Reuters International

Displaced Iraqi people who fled from clashes ride in a military truck during a battle between Iraqi forces and Islamic state militants in western Mosul, Iraq, May 17, 2017. REUTERS/ Alaa Al-Marjani

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ERBIL, Iraq (Reuters) - The United Nations said on Thursday up to 200,000 more people could flee Mosul as Iraqi forces push into the last districts held by Islamic State militants.

Iraqi authorities and aid agencies are already struggling to cope with a surge in displacement since security forces opened a new front against the militants in Mosul earlier this month.

Backed by a U.S.-led coalition, Iraqi forces have dislodged Islamic State from all but about 12 square km (5 square miles) of the city and are seeking to claim victory before the holy month of Ramadan in less than two weeks.

The militants, however, still control the Old City, where they are expected to make their last stand in the densely populated, narrow streets that are impassable for armoured vehicles.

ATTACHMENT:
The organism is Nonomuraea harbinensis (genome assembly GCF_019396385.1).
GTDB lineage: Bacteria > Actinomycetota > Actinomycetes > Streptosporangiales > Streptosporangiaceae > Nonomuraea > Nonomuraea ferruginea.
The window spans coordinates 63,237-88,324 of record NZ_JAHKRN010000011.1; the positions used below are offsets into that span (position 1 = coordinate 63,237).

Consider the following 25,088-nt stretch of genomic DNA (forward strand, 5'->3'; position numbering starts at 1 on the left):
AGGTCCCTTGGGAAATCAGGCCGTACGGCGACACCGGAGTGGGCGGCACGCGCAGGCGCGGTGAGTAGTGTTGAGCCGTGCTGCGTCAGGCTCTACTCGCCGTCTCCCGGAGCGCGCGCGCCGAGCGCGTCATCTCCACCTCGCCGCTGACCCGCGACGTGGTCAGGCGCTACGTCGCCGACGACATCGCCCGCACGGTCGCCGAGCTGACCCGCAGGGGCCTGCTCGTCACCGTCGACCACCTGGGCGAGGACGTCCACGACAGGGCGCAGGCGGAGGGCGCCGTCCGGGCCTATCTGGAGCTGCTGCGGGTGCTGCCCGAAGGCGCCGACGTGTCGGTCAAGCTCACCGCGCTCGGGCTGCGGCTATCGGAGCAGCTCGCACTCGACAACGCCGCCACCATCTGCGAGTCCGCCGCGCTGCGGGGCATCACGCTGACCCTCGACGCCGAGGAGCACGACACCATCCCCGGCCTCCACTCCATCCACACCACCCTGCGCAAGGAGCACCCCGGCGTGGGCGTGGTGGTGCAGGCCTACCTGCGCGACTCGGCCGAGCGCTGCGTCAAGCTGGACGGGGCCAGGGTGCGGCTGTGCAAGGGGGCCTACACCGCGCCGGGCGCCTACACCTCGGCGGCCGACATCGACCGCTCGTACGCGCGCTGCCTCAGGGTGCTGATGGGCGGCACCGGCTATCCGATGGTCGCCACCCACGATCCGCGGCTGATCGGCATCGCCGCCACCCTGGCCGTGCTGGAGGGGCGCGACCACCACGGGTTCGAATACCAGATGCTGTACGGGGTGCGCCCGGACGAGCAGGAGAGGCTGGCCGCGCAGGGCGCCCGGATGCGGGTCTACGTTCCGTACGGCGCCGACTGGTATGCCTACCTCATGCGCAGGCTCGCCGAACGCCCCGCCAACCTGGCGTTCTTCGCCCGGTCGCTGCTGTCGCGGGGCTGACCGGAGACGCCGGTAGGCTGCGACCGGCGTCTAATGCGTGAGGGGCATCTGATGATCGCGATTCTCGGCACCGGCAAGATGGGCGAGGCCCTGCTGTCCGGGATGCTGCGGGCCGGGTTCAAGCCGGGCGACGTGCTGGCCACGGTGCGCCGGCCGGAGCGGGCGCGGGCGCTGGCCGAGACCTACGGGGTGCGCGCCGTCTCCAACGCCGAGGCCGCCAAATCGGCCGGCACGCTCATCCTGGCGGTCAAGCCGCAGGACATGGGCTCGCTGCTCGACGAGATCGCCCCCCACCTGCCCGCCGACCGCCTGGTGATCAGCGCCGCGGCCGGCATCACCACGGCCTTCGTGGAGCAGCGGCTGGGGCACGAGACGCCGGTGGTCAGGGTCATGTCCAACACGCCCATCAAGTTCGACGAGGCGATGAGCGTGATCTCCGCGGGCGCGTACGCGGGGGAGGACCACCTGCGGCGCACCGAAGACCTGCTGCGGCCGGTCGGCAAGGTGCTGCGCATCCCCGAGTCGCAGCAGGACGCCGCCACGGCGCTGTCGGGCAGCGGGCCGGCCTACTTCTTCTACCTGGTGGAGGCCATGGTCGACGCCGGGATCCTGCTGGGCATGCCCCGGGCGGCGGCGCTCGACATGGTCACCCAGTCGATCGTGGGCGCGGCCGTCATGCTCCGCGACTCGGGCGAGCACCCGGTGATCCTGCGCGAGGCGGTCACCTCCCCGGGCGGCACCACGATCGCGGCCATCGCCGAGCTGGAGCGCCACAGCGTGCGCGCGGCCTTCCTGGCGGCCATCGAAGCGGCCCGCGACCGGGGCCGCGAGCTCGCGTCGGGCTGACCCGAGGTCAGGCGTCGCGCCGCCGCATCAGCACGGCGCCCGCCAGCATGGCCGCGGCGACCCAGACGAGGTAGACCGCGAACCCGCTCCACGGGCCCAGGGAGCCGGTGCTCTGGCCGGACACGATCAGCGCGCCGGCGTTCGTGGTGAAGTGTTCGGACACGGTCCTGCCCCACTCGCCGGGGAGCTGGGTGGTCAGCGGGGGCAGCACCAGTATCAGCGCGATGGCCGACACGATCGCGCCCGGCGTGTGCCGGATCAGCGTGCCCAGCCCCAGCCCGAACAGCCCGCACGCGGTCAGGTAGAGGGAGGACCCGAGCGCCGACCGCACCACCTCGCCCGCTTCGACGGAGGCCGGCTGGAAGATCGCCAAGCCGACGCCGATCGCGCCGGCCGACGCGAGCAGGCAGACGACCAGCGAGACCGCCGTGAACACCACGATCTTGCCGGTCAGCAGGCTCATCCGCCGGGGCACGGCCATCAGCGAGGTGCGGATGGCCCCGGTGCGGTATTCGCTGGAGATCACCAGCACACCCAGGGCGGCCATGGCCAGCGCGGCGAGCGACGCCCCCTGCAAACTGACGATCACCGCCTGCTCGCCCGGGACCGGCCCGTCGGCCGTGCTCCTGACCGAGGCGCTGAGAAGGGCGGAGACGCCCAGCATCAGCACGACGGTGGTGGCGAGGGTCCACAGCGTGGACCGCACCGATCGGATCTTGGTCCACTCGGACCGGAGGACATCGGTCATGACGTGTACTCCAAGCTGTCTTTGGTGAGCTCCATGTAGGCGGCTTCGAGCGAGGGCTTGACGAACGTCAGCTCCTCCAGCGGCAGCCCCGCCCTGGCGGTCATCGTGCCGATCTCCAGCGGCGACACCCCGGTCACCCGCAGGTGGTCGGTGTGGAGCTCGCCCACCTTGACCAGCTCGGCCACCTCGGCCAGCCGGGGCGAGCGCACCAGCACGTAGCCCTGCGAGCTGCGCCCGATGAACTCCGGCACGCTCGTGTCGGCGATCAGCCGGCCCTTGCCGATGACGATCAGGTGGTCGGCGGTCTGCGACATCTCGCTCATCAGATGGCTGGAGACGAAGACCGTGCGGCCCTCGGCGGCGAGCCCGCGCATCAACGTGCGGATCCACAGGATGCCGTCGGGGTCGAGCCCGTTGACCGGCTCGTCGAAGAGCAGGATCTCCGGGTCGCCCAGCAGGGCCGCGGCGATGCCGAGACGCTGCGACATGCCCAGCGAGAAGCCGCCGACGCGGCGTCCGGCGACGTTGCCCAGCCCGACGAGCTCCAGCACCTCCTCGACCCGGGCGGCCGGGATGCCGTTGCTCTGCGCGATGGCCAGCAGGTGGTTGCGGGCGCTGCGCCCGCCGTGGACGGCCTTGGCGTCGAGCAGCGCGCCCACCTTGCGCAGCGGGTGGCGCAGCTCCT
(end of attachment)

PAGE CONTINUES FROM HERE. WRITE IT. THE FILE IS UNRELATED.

"As military operations intensify and move closer to Mosul’s Old City area, we expect that up to 200,000 more people will flee,” Lise Grande, the UN's Humanitarian Coordinator for Iraq said in a statement, describing the figures as "alarming".

“The numbers of people who are moving are now so large, it’s becoming more and more difficult to ensure civilians receive the assistance and protection they need."

Nearly 700,000 people have fled Mosul since the start of the campaign to retake the city last October, seeking refuge either with friends and relatives or in camps.

Human Rights Watch said on Thursday the Iraqi army and other local security forces had forced over 300 displaced families to return to districts of Mosul that are still at risk of attack by Islamic State.

“These families should not be forcibly returned to unsafe areas and areas that lack adequate water, food, electricity, or health facilities,” said Lama Fakih, deputy Middle East director at Human Rights Watch.

(Reporting by Isabel Coles and Ahmed Rasheed; Editing by Ralph Boulton)

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